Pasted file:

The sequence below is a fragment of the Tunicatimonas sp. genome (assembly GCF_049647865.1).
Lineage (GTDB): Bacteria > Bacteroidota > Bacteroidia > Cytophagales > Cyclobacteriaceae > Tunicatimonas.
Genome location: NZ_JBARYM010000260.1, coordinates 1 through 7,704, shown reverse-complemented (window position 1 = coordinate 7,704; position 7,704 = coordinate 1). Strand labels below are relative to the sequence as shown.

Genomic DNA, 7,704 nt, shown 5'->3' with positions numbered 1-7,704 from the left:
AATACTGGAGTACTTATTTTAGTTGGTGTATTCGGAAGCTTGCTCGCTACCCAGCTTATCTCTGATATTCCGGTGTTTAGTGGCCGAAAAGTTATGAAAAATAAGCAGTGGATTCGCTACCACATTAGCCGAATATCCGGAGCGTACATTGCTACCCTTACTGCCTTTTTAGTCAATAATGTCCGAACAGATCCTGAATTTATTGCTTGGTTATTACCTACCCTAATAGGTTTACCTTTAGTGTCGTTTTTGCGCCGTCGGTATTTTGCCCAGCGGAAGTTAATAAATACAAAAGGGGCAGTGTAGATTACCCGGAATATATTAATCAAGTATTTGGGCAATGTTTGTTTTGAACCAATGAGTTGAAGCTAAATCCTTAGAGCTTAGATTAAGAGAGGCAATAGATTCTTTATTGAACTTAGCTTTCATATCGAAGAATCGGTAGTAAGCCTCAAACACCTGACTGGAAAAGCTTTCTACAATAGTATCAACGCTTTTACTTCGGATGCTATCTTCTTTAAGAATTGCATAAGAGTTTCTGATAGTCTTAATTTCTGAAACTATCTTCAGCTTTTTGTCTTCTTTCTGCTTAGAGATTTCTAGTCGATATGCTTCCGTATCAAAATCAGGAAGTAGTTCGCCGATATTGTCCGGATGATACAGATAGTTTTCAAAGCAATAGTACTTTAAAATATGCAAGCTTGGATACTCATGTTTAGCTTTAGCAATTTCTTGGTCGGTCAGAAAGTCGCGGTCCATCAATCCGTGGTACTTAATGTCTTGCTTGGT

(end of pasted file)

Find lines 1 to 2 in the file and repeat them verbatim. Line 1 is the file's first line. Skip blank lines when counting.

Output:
The sequence below is a fragment of the Tunicatimonas sp. genome (assembly GCF_049647865.1).
Lineage (GTDB): Bacteria > Bacteroidota > Bacteroidia > Cytophagales > Cyclobacteriaceae > Tunicatimonas.